Concrete shell transformed into a school

Photo by Worldwide Christian Schools

(Photo by Worldwide Christian Schools)

Uganda (WWCS/MNN) — In a world where everything must be instantaneous for it to be right, it’s amazing to see the blessings and faith that come from a slow process.

Chad Neeley of Worldwide Christian School shares an update from a school building project:

What was once a concrete skeleton is growing into a full-fledged school: Edusabo Junior School in Kasawo, Uganda!

When we first visited this school, it consisted of concrete pillars in an empty space. There are now four classrooms and offices for staff. Starting this week, they will begin the roofing process to make these rooms usable for teaching. This means they will no longer need to cram six to eight classes into their church. It means classes will not have to stop because of rain. It means that the school will not only have a reputation for great academics, but also one of growth, by the grace of God! 

When we were there visiting just over a week ago, they were bragging about their kids–and rightly so. They have 415 students! Believe it or not, some of those students are Muslim as well, but that is a good thing. In order for Muslim students to be enrolled, the parents have to acknowledge that the teaching is not modified for Islam. They, too, are taught about Jesus and His love for them!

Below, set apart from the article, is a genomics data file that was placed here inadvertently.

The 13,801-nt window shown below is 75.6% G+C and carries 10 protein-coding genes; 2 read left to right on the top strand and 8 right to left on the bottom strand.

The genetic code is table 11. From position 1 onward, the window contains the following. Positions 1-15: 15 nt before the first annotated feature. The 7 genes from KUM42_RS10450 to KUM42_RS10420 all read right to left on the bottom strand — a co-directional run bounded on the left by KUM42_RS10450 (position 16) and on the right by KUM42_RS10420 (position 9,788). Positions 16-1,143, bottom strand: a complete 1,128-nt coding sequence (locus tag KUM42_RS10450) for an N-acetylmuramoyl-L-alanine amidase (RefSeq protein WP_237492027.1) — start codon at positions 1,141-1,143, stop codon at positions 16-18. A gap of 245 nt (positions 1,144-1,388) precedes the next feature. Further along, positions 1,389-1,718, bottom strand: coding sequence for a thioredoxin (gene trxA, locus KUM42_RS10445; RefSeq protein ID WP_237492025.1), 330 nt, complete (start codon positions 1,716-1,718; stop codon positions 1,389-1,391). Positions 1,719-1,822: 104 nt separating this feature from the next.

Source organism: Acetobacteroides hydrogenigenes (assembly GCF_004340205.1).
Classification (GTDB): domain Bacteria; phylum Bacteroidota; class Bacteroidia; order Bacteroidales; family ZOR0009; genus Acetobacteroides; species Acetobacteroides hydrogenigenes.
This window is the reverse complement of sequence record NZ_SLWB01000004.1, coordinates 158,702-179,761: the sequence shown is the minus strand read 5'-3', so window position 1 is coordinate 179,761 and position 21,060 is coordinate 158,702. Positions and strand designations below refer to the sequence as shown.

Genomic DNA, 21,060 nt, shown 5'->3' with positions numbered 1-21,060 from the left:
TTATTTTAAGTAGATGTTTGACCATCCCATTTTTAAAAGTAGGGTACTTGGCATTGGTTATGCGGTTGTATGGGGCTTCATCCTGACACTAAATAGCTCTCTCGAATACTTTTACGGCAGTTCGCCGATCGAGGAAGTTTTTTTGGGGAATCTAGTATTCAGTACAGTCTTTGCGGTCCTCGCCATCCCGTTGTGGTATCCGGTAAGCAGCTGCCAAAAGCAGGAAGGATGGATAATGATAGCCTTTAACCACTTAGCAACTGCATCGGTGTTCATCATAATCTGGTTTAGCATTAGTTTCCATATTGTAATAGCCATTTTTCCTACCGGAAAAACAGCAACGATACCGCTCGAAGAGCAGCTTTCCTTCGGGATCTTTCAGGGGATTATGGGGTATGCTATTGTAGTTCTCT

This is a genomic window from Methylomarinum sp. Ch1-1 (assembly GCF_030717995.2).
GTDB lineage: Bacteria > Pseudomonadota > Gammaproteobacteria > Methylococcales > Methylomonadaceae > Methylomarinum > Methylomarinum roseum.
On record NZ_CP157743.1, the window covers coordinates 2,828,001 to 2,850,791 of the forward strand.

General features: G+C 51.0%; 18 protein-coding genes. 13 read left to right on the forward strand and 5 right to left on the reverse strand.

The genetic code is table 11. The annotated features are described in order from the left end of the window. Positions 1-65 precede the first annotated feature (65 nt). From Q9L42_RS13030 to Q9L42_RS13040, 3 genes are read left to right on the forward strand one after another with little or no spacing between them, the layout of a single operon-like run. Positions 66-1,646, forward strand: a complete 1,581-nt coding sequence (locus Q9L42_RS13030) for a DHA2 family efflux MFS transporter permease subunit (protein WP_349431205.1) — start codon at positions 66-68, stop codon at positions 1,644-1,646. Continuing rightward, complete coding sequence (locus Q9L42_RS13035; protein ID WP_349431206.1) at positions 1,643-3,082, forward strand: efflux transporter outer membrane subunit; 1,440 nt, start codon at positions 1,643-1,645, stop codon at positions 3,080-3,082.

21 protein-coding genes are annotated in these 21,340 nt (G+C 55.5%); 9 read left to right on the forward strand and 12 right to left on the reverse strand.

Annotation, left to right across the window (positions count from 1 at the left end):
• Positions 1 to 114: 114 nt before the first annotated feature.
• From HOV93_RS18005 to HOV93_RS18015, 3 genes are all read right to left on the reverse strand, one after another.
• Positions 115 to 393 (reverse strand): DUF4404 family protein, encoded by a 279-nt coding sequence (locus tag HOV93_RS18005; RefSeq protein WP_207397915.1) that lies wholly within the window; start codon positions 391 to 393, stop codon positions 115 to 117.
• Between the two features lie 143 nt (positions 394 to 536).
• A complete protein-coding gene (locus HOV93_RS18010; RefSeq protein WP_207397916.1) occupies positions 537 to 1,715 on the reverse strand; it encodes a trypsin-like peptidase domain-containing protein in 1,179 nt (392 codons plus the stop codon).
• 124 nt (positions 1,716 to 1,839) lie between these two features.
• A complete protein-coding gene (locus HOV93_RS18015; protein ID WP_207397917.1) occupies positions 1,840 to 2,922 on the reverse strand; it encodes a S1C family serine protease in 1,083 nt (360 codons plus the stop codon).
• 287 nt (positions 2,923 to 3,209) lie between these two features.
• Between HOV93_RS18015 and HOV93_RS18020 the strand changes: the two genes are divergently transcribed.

I am proud to be a part of the construction of this school. I am happy to have met the wonderful people who strive daily to keep it running. But mostly, I am proud to be a part of a project that is sustainably ministering to the people of this village every day.

The Kasawo School Project

CHAD’S ROLE AT KASAWO

My role at the Kasawo project is unique. I do not work directly with the construction teams. This project had seen great progress before I ever showed up. And if you knew Uganda well, that is momentum that could not be lost. When a mzungu [foreigner] shows up, prices increase, salaries are raised, and time is a luxury.

Instead of the traditional construction management that I would usually partake in, I consult. I work with the leadership of the school and church and organize material purchase, estimating, scheduling, and progress planning. My expertise is being used vicariously through the administrators.

Edusabo Junior School (Photo courtesy of WWCS)

Edusabo Junior School (Photo courtesy of WWCS)

I have assigned one of my trained builders to work at the project, a Ugandan. He ensures that the construction materials are made properly so that money is not wasted by making a poorly constructed building. The labor is supplied through the congregation of the church.

All in all, though this project is not being built with great speed, it is building the Kingdom! Soon, these 415 students will learn in actual classrooms!

Praise God for His faithfulness. Pray that the school would have a positive impact on the community.

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